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Wednesday, January 7, 2015

H.M. and M.H.

The first book I read this year turned out to have an unexpected Holmes connection. But I shouldn't have been surprised.

One of my reading projects for 2015 is to re-read, in order, the 22 novels, one novella and one short story featuring semi-amateur sleuth Sir Henry Merrivale, written by locked-room master John Dickson Carr under his Carter Dickson pseudonym.

The irascible Merrivale is better known as H.M. or "the old man." But in his inaugural appearance, The Plague Court Murders (1934), we learn that he has another nickname - Mycroft! When H.M. was head of the British Counter-Espionage Department, one of his agents wrote from Constantinople:

"The most interesting figure in the stories about the hawk-faced gentleman from Baker Street isn't Sherlock at all; it's Mycroft. Do you remember him? He's the one with as big or bigger detective hat as S.H., but is too lazy to use it; he's big and sluggish and won't move out of his chair; he's a big pot in some mysterious department of the government, with a card-index memory and moves only in his orbit of lodgings-club-Whitehall. I think he only comes into two stories, but there's a magnificent scene in which Sherlock and Mycroft stand in the window of the Diogenes Club rattling out a chain of deductions about a man passing by in the street - both of them very casual, and poor Watson getting dizzier than he's ever been before . . . . I tell you, if our H.M. had a little more dignity, and would always remember to put on a necktie, and would refrain from humming the words to questionable songs when he lumbers through rooms full of lady typists, he wouldn't make a bad Mycroft."

All of this is completely spot on.It turns out that H.M. is even a member of the Diogenes Club.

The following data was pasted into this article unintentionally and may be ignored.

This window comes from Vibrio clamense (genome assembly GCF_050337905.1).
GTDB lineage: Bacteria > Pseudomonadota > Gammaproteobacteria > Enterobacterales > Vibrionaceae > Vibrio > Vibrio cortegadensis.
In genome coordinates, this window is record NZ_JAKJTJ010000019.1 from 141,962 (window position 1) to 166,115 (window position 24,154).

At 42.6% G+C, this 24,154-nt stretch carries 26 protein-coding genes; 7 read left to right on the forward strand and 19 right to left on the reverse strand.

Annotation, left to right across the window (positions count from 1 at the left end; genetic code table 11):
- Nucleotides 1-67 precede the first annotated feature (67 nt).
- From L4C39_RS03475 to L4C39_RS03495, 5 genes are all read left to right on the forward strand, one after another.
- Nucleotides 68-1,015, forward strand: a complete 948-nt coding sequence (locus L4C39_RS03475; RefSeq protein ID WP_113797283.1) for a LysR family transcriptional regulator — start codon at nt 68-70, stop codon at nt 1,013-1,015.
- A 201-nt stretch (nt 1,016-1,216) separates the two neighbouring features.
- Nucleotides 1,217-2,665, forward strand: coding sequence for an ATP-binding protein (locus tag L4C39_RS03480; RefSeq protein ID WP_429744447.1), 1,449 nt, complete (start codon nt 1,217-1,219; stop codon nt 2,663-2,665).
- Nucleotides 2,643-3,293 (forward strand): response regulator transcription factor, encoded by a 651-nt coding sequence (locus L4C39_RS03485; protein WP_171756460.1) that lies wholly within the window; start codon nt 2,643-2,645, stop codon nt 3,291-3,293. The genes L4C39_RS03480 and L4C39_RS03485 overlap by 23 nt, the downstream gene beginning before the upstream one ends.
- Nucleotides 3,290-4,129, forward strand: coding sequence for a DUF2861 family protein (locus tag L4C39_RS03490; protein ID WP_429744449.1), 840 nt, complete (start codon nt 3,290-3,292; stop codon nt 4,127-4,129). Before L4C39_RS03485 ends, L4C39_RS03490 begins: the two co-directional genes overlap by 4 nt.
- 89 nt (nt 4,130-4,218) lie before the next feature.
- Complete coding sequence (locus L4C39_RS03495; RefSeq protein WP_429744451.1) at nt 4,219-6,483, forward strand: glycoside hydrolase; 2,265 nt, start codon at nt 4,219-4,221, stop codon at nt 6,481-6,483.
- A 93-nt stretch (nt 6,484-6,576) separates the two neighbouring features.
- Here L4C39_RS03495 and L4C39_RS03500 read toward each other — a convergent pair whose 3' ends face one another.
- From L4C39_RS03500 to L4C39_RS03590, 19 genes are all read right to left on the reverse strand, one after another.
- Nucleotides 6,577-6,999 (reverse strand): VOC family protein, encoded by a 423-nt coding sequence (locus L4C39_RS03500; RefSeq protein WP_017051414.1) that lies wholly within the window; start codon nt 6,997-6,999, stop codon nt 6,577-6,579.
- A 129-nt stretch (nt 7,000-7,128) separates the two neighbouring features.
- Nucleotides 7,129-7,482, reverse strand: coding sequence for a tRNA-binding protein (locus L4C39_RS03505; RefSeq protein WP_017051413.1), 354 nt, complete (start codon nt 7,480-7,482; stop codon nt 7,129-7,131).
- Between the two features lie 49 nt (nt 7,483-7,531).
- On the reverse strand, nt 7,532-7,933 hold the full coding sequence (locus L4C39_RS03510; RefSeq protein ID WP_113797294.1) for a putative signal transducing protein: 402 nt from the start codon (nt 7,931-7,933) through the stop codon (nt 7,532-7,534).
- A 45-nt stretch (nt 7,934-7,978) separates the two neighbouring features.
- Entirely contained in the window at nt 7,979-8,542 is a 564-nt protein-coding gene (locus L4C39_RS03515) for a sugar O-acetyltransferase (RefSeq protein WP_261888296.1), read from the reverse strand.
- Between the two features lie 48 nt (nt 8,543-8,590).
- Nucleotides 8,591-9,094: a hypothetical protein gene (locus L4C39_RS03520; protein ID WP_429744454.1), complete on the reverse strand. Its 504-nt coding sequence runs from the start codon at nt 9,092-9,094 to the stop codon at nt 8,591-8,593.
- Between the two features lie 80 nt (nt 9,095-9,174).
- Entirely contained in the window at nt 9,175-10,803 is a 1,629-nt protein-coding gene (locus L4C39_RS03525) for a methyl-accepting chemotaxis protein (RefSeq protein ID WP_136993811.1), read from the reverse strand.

This homage to the Holmes brothers is only natural, given that Carr was such a devotee of the Master. (He later wrote The Life of Sir Arthur Conan Doyle and co-authored The Exploits of Sherlock Holmes with ACD's son Adrian.)

We learn a lot about H.M. in this first adventure, which is a great locked room mystery with surprises right up to the last paragraph:
  • H.M. has a sister named Letty and a nephew named Horace.
  • His phone number is Whitehall 0007. (007 anyone?)
  • He was born in 1871, so "the old man" is only 59 in this case, set in 1930.
  • He stands five-foot-ten.
  • A fanatical Socialist (quite unlike Carr!), he once ran for Parliament.
  • His favorite authors are Dickens and Twain.
  • Despite his atrocious grammar, he is both a barrister and a physician.
But the most important thing about the outrageous H.M. is that he is fun to read about. I look forward to doing more of that throughout the year ahead.

1 comment:

  1. Carr is very much my favourite author and H. M. my favourite detective. There are still two of his Carter Dickson books that I have yet to read, which I anticipate doing this year. No one is better at creating an atmosphere of terror amidst the mundane than Carr.